PRESIDENT TRUMP: Like when I said…remember, I said somebody was spying on me? That thing was like a rocket. I get a call two…two minutes later. Did you say that? I said “yeah, I said that.” Well, it’s exploding. It’s exploding. I turned out to be right. I turned out to be right. Some of you are extraordinary, the…the crap you think of is unbelievable. I mean, some of you guys are out there. But even you should have a voice. But some of you; no some of you deserve…


PRESIDENT TRUMP: …some of you. I mean, it’s genius, but it’s bad. Our country is really powerful and really strong. Never been like this. Whoops. How did a fly get into the White House? I don’t like that. I don’t like flies. I don’t like flies.


HAYES: Just a note…he, he…it was not true that he was being spied on or wiretapped. Tapping his phones, I think, is the tweet…tweet he was referring to, which was false; like so many of the things the President tweets. The President then opened the floor for questions and called on former Deputy Assistant to the President, now right-wing radio host Sebastian Gorka. But right as Gorka was asking his question about censorship, the audio was cut off.


PRESIDENT TRUMP: How’s your new show going? Good?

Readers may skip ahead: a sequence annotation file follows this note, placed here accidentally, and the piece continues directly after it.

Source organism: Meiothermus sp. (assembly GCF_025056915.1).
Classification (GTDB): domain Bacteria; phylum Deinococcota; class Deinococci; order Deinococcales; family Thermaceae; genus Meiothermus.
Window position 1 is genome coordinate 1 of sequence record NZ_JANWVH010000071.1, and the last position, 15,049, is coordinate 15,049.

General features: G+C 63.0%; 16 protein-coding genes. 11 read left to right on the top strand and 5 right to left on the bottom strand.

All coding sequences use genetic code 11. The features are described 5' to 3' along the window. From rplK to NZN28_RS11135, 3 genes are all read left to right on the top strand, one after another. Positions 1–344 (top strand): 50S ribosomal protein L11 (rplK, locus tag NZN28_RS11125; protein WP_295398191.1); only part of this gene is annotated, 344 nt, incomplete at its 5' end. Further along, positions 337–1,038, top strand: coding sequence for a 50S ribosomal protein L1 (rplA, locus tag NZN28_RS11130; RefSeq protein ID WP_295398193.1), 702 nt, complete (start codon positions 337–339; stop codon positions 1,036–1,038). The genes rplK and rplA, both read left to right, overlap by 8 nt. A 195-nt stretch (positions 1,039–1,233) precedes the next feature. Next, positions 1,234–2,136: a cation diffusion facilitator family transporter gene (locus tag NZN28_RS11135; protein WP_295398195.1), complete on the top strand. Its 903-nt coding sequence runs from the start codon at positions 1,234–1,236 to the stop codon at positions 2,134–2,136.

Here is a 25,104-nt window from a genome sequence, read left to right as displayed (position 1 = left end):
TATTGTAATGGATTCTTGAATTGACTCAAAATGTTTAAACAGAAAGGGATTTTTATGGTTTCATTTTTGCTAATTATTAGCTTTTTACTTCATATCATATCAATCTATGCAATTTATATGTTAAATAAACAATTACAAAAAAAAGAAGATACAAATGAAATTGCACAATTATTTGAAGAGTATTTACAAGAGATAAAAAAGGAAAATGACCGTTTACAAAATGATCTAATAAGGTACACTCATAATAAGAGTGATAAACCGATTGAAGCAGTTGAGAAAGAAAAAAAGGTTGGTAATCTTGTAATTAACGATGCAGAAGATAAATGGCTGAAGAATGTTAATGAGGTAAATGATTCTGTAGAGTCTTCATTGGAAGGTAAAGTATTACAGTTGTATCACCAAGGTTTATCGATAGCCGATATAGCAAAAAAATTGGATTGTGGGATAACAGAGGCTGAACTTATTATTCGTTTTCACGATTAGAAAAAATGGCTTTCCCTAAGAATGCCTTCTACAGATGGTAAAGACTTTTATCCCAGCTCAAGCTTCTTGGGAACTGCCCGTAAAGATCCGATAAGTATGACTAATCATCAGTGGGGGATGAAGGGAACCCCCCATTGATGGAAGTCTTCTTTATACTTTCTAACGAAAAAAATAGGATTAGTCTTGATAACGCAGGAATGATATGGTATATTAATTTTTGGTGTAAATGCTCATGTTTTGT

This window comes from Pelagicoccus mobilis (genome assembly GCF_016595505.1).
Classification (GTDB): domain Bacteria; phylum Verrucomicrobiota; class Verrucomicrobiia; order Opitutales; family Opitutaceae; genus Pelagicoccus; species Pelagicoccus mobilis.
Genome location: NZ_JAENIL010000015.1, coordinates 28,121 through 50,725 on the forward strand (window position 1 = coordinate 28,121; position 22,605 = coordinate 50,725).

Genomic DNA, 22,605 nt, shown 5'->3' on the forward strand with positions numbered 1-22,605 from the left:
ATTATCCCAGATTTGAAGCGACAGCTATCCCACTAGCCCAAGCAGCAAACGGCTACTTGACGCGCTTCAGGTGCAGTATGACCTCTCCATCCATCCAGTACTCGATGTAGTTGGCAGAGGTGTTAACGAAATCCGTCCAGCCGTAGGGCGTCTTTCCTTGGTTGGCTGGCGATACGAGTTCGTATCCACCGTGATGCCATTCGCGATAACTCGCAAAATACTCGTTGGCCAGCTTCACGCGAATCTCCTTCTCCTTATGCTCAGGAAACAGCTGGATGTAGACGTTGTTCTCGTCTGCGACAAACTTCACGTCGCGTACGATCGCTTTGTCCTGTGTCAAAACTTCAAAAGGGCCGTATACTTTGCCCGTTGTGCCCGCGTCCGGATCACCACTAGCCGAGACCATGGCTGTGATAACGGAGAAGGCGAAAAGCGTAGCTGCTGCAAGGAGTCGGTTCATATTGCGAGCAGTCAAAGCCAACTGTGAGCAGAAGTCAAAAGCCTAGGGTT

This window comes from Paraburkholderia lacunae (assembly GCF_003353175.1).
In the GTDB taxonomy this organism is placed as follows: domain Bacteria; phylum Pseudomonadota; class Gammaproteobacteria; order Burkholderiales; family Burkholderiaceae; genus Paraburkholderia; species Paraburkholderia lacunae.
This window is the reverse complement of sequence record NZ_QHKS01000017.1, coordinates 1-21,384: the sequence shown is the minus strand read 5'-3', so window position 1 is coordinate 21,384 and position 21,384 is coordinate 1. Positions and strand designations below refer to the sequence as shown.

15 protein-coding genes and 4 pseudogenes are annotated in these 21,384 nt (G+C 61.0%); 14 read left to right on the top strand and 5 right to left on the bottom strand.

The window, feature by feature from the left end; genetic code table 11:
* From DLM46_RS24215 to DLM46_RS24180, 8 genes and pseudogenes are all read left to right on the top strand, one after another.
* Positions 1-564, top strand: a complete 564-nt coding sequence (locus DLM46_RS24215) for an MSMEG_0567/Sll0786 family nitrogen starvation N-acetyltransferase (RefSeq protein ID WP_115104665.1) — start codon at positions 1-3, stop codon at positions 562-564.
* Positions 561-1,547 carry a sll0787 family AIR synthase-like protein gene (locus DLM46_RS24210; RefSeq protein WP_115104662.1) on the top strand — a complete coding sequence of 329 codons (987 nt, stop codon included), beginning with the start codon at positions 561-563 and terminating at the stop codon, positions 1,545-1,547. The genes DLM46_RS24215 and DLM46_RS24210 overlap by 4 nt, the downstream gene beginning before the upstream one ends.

SEBASTIAN GORKA: Very well. Thank you.

PRESIDENT TRUMP: I heard good.

GORKA: Thank you. Yes, indeed. America First, Salem Radio Networks. Sebastian Gorka.


HAYES: 15 seconds later, the video went to black and the press was escorted from the room. Now, it can be easy to laugh at the so-called summit but what took place at the White House today threatens to further undermine the truth in American politics. We’ll talk about that right after this.


8:55:16 PM

PRESIDENT TRUMP: From the standpoint of, of, of, of somebody that maybe has used social media better than anybody, Judge, because I became President. I’m sure I could have done it, as we said, much…I would have, there’s no question I would have done it either way.

HAYES: The President’s performance today was surreal and comic and kind of pathetic, but the people he invited at the White House represent very real vectors of disinformation that were very much a part of electing the President in the first place. Joining me now, someone who has been closely covering disinformation on social media, NBC News reporter Ben Collins. What was today all about?